17. scotpens

    scotpens Vice Admiral Admiral

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    ^^ AAAUGH! :mad:

    The scientific name for modern humans is Homo sapiens, Latin for "wise man." The "s" is NOT an English plural ending.

    There is NO SUCH THING as a "homosapien"! :brickwall: :brickwall: :brickwall:
     
  18. Christopher

    Christopher Writer Admiral

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    That's right. The proper singular is "sap." ;)
     
  19. CorporalCaptain

    CorporalCaptain Admiral Admiral

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  20. gturner

    gturner Admiral

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    Actually our connections are a lot more complicated than scientists claim. Although humans seem to be related to monkeys, not all humans are even related to each other, which is why when you read an article that includes two people who have the same last name, the writer will often have to say "(no relation)".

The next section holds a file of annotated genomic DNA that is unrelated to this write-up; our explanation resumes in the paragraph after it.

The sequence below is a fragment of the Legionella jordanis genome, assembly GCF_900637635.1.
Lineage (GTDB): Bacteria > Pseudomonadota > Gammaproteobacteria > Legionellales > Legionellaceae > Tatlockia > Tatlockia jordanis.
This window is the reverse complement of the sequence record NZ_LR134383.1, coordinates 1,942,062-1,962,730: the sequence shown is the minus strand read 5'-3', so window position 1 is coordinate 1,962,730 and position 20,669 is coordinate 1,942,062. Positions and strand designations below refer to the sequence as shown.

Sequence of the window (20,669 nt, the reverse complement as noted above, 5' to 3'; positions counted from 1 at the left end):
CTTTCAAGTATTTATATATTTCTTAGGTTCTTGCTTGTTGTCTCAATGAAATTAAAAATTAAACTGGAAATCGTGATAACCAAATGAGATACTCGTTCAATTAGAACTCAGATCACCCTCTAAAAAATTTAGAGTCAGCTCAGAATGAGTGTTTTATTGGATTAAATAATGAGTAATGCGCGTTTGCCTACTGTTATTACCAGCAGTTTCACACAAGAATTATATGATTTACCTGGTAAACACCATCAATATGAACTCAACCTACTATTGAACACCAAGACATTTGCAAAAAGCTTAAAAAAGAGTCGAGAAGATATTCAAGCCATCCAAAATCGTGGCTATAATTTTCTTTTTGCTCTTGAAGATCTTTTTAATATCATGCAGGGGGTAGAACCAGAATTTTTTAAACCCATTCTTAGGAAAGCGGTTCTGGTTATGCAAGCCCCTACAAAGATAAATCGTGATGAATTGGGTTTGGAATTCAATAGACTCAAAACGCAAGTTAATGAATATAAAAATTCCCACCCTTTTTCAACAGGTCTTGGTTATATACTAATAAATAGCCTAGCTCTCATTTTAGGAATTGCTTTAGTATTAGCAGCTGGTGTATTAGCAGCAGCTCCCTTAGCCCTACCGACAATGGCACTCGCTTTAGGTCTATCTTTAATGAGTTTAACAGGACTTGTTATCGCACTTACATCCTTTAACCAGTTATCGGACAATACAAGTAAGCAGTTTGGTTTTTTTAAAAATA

For example, if I wrote about Loni Anderson, Gillian Anderson, Pamela Anderson, and Richard-Dean Anderson, I'd have to put (no relation) all over the place, as I would if I wrote about Hugh and Cary Grant, Rock and Kate Hudson, Michael and Diane Keaton, Tommy Lee and Katherine Zeta Jones, etc.

    So these people are not at all related to each other, yet somehow are all related to Clyde from "Every Which Way But Loose." It doesn't make a lot of sense, because it implies that Gillian Anderson's ancestors branched off from Richard Dean Anderson's ancestors long before the australopithecines walked the Earth (because they're unrelated), yet they ended up not only working in the same industry, but the same genre. What are the odds of that?